EPF on right track to improve social security – Expert

Aug 11, 2016

 

Malaysia is on the right track to improve the social security management of its labour force through the Employees Provident Fund (EPF), said Founder of the World Pension Summit, Harry Smorenberg.
Malaysia is on the right track to improve the social security management of its labour force through the Employees Provident Fund (EPF), said Founder of the World Pension Summit, Harry Smorenberg.

Malaysia is on the right track to improve the social security management of its labour force through the Employees Provident Fund (EPF), said Founder of the World Pension Summit, Harry Smorenberg.

He lauded the professionalism of the pension fund after seeing every step of the process at the fund himself and impressed with its budgeting as well as its ability to give financial advice.

“I have deep respect for what they (EPF) have accomplished so far and I believe they should be recognised. Comparing them to pension firms in the US and Europe, I think they are up to the standards.

“They are also now the first pension firm in the world to launch the Shariah-compliant pension scheme and I congratulated them for that,” he told Bernama on the sidelines of the 2016 International Social Security Conference here, today.

Smorenberg said that while many Western pension firms are now moving towards becoming more environmental, social and governance-compliant, Shariah firms had already complied by nature.

“So I think that is a great move by the EPF, and remember that the Muslim population is large here (Malaysia) and growing. We have to cater for that,” he added.

He however was shocked to find out that 44 per cent of the Malaysian labour force, predominantly the lower income earners, was not included in the pension scheme.

During the third highlight session yesterday, EPF Deputy Chief Executive Officer (Strategy), Tunku Alizakri Alias revealed that 44 per cent of Malaysians were not covered by a comprehensive social protection system, which predominantly comprised the low income earners.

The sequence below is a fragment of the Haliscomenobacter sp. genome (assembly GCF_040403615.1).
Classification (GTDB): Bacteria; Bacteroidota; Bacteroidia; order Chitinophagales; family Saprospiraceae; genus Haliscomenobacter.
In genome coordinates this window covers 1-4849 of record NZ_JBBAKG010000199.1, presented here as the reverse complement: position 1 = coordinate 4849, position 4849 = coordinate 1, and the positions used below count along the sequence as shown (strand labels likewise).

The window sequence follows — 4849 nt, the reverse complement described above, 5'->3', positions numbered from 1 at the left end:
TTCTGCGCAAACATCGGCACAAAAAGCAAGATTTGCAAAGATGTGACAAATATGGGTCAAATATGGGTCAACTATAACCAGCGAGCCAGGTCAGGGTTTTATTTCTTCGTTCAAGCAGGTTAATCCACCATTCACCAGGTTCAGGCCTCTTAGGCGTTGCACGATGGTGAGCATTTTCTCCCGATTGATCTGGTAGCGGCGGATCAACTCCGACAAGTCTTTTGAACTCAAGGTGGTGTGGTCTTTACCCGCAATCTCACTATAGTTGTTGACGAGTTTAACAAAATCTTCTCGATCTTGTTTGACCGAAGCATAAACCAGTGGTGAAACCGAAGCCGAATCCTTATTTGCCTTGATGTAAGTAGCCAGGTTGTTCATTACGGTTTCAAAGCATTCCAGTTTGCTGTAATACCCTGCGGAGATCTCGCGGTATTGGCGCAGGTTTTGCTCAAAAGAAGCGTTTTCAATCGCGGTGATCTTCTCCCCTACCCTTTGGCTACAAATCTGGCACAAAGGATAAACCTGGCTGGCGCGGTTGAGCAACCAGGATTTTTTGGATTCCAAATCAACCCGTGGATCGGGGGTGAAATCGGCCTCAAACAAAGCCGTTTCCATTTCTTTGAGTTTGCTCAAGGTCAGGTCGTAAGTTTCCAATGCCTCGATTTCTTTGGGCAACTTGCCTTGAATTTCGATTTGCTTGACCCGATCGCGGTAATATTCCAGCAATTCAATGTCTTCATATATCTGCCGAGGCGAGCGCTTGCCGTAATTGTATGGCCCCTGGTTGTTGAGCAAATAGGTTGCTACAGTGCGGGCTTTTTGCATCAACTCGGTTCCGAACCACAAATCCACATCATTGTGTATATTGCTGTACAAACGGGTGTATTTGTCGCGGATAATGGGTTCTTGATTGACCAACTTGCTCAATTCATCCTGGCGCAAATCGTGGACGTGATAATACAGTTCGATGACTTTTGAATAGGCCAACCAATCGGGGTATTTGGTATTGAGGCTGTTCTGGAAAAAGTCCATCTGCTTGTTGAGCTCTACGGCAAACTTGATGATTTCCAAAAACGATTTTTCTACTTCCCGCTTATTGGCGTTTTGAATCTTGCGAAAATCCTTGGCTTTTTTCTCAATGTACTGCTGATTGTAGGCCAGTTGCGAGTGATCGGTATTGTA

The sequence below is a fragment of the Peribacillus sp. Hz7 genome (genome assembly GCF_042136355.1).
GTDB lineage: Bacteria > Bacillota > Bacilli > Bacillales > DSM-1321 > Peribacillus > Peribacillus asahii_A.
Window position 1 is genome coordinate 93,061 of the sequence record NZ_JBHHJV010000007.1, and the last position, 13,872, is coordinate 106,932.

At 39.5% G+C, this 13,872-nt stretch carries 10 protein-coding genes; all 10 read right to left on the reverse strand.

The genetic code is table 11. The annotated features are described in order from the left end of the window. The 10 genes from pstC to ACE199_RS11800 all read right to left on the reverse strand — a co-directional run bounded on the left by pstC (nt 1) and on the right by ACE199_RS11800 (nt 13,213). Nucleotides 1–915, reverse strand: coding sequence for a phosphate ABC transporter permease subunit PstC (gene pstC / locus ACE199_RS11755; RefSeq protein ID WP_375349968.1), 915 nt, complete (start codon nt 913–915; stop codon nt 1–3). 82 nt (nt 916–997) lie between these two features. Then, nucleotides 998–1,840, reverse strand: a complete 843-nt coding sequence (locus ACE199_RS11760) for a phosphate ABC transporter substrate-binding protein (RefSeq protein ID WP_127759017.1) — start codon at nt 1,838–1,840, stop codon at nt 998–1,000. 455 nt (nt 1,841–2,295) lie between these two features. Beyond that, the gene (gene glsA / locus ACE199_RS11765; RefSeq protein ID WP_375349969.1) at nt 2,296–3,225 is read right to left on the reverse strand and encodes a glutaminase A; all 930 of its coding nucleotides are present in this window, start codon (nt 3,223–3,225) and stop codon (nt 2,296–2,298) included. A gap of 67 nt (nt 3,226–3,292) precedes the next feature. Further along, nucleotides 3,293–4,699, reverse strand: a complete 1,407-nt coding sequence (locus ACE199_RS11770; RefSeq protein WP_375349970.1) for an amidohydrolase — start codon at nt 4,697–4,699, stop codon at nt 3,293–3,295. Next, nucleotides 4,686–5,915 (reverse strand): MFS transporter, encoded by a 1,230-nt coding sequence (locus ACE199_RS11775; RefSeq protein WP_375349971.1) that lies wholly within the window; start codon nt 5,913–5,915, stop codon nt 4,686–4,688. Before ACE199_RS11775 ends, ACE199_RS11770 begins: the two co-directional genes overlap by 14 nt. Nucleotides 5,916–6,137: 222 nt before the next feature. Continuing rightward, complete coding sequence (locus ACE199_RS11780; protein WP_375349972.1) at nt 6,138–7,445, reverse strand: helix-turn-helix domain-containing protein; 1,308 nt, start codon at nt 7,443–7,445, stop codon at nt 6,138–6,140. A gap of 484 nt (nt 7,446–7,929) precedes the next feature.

“The chance of them going into poverty is also a social burden in the future. It has to be paid anyhow because people need financial support to live their lives after they have retired.

“So, it is better to start organising it now and make them join the pension structure rather than wait till the bill comes, so to speak. And among the first challenge to improve social security management is to also include those lower income groups,” Smorenberg said.

He also stressed that all employers, regardless of the sectors they are in, must include their employees into the pension scheme so that the labour force could at least have a base income.

Themed, “Active Ageing: Live Long and Prosper”, the two-day conference, which started yesterday, was co-organised by the EPF to discuss healthy ageing and establishing age-friendly communities, as well as encouraging engagement of the growing senior generation in the economic and social landscape.

Source: BERNAMA

 

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